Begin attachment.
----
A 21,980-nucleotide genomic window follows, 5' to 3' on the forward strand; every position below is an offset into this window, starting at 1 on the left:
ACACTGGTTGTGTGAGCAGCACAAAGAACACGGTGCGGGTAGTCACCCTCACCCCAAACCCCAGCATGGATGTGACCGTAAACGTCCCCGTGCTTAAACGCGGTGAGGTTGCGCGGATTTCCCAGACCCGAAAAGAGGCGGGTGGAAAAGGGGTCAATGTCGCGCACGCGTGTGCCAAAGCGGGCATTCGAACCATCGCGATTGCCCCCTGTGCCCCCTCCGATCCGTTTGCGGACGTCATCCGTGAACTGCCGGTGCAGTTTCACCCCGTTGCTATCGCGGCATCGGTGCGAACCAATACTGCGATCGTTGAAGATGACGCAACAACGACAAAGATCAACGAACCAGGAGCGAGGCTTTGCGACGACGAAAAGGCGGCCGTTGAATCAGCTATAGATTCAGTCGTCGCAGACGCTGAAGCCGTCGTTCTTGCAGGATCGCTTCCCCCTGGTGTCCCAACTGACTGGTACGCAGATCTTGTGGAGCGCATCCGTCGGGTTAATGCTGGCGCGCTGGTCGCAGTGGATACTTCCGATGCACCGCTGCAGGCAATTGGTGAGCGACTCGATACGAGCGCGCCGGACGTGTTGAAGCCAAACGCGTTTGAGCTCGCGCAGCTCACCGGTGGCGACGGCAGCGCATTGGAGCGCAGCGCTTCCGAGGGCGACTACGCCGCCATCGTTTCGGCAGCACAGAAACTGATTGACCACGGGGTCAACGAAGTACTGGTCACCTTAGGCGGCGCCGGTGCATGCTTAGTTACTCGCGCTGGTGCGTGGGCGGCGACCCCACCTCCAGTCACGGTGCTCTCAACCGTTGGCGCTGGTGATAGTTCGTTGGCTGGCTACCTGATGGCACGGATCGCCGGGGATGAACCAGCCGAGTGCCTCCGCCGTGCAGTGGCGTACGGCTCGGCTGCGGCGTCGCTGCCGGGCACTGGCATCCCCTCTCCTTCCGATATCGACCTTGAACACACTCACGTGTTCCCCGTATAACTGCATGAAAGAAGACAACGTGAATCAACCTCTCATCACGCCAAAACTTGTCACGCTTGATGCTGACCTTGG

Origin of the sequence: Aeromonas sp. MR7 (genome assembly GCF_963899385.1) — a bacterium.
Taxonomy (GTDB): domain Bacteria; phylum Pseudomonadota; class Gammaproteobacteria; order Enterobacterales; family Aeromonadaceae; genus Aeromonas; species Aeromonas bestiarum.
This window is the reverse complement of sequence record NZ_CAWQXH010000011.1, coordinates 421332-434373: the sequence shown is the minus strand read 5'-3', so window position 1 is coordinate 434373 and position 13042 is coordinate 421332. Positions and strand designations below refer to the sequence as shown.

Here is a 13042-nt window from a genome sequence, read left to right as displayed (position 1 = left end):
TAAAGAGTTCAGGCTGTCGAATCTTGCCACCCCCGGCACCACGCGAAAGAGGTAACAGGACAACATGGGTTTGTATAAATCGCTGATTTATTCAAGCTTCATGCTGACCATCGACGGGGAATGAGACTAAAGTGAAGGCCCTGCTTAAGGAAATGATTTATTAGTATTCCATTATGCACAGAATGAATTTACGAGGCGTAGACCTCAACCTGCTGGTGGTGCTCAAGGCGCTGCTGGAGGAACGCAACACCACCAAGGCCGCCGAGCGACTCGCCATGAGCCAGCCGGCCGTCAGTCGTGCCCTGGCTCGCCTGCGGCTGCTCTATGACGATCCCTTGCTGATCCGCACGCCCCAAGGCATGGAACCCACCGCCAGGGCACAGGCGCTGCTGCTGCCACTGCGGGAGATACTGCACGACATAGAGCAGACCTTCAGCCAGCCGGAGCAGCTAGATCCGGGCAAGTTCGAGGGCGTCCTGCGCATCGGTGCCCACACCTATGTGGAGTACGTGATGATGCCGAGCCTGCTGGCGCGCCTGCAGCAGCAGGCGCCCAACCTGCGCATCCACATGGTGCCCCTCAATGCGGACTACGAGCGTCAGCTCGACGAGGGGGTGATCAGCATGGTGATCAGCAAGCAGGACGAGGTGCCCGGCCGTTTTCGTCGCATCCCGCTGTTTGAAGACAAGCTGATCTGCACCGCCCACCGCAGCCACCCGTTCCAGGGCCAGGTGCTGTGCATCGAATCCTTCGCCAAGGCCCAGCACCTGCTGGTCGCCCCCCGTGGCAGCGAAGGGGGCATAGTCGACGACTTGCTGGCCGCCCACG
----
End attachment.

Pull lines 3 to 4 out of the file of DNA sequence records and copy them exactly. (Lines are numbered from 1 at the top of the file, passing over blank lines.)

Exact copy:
Origin of the sequence: Aeromonas sp. MR7 (genome assembly GCF_963899385.1) — a bacterium.
Taxonomy (GTDB): domain Bacteria; phylum Pseudomonadota; class Gammaproteobacteria; order Enterobacterales; family Aeromonadaceae; genus Aeromonas; species Aeromonas bestiarum.